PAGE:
The Serious Fraud Office’s efforts to encourage self-reporting of corruption has created quite a dilemma for the construction sector

The recent disclosure by Mabey & Johnson, the British manufacturer of steel bridges, of malpractice in tendering for overseas contracts, and the resulting prosecution creates a dilemma for the construction industry.

Mabey & Johnson apparently tried to influence officials in Jamaica and Ghana when bidding for public contracts and paid over $200,000 (£123,000) to Saddam Hussein’s Iraq regime, violating the terms of the UN Oil for Food programme. It said the issues came to light during an internal investigation by its solicitors, after which it reported itself to the Serious Fraud Office (SFO).

It subsequently pleaded guilty in court to a number of charges of corruption and sanctions violations. Sentencing is expected shortly.

Self-reporting is something the SFO has been seeking to encourage in an attempt to emulate the culture in the US, where it is the norm. It published new guidance last week, in which it emphasised the incentives for corporates to self-report. It said that, wherever possible, it would seek a civil settlement, rather than a criminal prosecution, if a company makes a voluntary disclosure. Under current EU rules, any company criminally convicted of bribery is automatically and indefinitely barred from tendering for public contracts. A civil settlement would enable companies to avoid this, though they would have to pay a fine.

However, this decision cannot be an easy one for any organisation. As the Mabey & Johnson case illustrates, not every case will be appropriate for a civil settlement, and there will never be a guarantee as to the approach the SFO will take. Amongst other factors, it said it would take into account the extent of any board involvement in the wrongdoing in making its decision.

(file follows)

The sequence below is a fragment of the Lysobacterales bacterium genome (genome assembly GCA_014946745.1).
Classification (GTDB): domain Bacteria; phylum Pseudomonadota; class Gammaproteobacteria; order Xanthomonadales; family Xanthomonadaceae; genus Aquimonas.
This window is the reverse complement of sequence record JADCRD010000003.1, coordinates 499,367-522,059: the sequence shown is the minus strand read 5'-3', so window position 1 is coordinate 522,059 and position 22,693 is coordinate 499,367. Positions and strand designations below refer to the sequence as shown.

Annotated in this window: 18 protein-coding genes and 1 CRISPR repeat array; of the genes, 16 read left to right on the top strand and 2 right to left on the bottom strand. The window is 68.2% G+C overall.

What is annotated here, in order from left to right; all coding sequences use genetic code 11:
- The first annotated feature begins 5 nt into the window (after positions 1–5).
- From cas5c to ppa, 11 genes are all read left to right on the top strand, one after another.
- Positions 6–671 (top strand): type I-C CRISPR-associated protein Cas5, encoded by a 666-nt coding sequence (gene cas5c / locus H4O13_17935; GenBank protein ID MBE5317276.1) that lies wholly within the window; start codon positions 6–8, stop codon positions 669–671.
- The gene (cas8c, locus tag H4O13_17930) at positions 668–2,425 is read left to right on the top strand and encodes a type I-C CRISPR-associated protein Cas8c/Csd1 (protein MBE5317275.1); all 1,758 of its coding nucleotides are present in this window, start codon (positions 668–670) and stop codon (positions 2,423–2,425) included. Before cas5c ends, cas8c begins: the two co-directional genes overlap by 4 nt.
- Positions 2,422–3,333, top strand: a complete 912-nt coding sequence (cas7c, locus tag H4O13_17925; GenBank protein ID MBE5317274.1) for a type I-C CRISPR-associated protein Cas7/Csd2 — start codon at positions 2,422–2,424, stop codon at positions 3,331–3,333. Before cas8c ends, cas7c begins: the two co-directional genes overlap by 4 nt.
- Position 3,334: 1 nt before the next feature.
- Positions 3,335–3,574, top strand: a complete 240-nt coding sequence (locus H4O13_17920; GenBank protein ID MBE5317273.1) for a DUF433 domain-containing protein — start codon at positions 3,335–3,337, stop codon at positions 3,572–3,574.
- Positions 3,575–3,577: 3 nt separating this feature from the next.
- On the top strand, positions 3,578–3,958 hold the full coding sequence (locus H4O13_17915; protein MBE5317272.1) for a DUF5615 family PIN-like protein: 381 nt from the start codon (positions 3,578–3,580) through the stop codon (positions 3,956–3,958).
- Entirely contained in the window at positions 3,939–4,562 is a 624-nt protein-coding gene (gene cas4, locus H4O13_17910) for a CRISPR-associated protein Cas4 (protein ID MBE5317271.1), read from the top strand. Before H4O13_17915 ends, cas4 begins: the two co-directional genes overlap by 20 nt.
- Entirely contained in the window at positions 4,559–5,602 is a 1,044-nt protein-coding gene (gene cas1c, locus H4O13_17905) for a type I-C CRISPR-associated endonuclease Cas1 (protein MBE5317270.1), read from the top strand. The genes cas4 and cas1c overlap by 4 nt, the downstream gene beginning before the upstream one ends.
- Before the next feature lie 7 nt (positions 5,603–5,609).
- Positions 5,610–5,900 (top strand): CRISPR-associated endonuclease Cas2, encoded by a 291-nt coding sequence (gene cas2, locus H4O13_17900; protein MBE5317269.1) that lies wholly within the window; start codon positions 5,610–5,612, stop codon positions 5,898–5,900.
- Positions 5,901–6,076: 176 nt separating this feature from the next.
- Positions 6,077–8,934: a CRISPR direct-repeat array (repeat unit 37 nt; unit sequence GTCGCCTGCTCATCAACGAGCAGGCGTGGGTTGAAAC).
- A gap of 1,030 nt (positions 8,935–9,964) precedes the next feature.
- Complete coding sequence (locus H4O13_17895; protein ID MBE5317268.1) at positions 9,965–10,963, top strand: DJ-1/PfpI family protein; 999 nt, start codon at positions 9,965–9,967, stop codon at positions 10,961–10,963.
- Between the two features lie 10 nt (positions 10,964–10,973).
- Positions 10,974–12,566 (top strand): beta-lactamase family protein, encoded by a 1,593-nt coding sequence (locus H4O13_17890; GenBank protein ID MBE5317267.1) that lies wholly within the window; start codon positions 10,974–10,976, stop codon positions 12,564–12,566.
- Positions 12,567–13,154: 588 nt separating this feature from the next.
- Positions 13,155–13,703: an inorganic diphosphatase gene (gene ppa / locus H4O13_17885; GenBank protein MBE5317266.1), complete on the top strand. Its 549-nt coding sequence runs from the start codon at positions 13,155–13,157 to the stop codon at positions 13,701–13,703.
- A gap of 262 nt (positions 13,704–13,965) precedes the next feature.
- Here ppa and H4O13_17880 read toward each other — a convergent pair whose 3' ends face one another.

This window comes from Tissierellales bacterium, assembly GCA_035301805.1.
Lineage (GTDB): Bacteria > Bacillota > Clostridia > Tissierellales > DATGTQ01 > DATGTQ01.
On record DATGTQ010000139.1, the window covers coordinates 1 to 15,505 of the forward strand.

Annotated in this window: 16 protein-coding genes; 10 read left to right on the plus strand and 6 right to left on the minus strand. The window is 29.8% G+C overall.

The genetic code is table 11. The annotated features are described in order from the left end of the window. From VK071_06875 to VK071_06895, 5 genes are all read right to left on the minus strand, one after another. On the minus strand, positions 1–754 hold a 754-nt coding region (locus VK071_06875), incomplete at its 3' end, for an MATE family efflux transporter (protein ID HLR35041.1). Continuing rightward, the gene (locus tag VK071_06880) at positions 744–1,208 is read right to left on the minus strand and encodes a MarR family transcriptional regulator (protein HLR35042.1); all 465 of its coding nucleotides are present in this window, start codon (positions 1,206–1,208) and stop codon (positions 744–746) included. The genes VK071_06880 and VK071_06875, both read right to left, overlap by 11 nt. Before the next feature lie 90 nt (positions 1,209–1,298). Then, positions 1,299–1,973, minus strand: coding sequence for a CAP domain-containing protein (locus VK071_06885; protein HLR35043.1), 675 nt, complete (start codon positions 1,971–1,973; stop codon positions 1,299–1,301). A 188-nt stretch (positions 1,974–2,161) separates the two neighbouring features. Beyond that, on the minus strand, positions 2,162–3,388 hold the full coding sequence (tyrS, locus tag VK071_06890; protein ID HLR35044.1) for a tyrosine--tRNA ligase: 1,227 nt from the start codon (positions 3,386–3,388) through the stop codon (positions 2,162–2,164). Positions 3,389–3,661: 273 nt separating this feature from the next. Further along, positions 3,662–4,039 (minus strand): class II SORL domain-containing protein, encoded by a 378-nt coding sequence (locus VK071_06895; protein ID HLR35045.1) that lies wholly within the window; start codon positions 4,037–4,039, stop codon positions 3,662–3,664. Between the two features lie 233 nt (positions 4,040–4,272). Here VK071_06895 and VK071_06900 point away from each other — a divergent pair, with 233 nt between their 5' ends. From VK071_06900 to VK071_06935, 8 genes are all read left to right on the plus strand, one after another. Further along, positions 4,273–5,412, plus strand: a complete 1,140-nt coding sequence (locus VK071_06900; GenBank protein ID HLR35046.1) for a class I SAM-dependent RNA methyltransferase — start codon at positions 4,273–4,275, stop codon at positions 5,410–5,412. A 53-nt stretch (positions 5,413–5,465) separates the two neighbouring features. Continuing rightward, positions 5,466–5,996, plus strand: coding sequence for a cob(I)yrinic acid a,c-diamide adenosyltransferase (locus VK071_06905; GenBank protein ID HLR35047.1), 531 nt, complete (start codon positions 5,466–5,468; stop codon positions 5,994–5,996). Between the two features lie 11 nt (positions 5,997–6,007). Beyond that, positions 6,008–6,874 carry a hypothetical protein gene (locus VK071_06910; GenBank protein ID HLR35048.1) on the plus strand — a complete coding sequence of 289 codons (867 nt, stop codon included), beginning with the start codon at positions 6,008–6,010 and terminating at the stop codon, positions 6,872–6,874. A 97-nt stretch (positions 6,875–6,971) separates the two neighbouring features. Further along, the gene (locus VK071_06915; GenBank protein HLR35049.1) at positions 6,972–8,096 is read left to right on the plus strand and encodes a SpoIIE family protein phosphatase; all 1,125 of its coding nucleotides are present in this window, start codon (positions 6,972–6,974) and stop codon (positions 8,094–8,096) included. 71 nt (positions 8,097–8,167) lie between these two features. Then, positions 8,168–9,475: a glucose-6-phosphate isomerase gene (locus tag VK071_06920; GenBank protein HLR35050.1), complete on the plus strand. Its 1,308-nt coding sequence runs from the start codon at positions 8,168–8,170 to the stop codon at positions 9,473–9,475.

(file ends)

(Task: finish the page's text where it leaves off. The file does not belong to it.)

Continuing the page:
So, if you discover wrongdoing in your firm, do you volunteer the information to the SFO in the hope you will receive lenient treatment, or do you keep quiet and hope it never comes to light?

Well, the SFO emphasised the “serious prospect” that it would in any event find out about the wrongdoing, for example, from an overseas authority, a tip-off from a competitor, or an adviser subject to notification obligations. It has made it clear that if it did, it would treat the failure to self-report as a negative factor. The guidance ominously refers to the negative publicity and disruption to the business that would then ensue.

the SFO said it would treat failure to self-report wrongdoing as a negative factor

The SFO’s initiative is part of a wider attempt to overhaul the UK’s record on overseas corruption. A new draft Bribery Bill is before parliament at present, which seeks to reform the existing patchwork of anti-corruption laws. This will introduce an entirely new corporate offence of “negligent failure to prevent bribery”.

In a report published on 28 July, the parliamentary committee responsible for scrutinising the draft legislation has recommended the “stiffening” of this new offence. The committee said a company should automatically be guilty of a criminal offence if a bribe is paid by an employee or agent, unless it can demonstrate it had in place “adequate procedures” to prevent bribery. In other words, the onus would be on the company to prove that corruption was not systemic.

It was always envisaged that the Bribery Bill would introduce corporate criminal liability where previously that had not existed. Nevertheless, the approach recommended by the committee is a tough step, particularly given the drastic consequences of disbarment for a company.

The committee has at least recognised the significance of this issue, and has urged the government to seek reform at a European level to make disbarment a discretionary penalty. Unfortunately, even if the government acts on the recommendation, it is unclear if and how quickly reform will happen.

The draft Bribery Bill still has some way to go before making it onto the statute books. It is unclear whether it will make it through parliament before the next general election and, if not, what approach a subsequent Conservative government would take.

It is, however, safe to assume that the momentum for reform is now irreversible, as is the renewed vigour on the part of the SFO to tackle overseas corruption. Whether or not the bill is passed, the construction sector is in the SFO’s sights, and more corporates will be faced with the dilemma of whether to self-report.